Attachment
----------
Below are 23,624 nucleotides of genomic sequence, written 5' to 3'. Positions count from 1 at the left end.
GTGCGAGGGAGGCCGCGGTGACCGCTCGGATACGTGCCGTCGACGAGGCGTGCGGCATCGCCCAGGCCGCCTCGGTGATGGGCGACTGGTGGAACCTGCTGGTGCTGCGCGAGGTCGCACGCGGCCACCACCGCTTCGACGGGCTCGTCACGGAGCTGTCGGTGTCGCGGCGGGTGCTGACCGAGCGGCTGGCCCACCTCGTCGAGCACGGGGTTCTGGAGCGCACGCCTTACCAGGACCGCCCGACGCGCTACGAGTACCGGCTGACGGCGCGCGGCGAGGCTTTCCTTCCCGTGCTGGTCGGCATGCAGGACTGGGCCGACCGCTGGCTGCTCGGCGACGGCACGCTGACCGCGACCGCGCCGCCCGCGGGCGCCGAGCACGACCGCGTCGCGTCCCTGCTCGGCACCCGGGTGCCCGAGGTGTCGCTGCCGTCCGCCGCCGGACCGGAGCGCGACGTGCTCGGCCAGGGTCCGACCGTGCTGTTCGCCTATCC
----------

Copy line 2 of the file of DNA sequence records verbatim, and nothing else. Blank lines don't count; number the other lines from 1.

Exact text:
GTGCGAGGGAGGCCGCGGTGACCGCTCGGATACGTGCCGTCGACGAGGCGTGCGGCATCGCCCAGGCCGCCTCGGTGATGGGCGACTGGTGGAACCTGCTGGTGCTGCGCGAGGTCGCACGCGGCCACCACCGCTTCGACGGGCTCGTCACGGAGCTGTCGGTGTCGCGGCGGGTGCTGACCGAGCGGCTGGCCCACCTCGTCGAGCACGGGGTTCTGGAGCGCACGCCTTACCAGGACCGCCCGACGCGCTACGAGTACCGGCTGACGGCGCGCGGCGAGGCTTTCCTTCCCGTGCTGGTCGGCATGCAGGACTGGGCCGACCGCTGGCTGCTCGGCGACGGCACGCTGACCGCGACCGCGCCGCCCGCGGGCGCCGAGCACGACCGCGTCGCGTCCCTGCTCGGCACCCGGGTGCCCGAGGTGTCGCTGCCGTCCGCCGCCGGACCGGAGCGCGACGTGCTCGGCCAGGGTCCGACCGTGCTGTTCGCCTATCC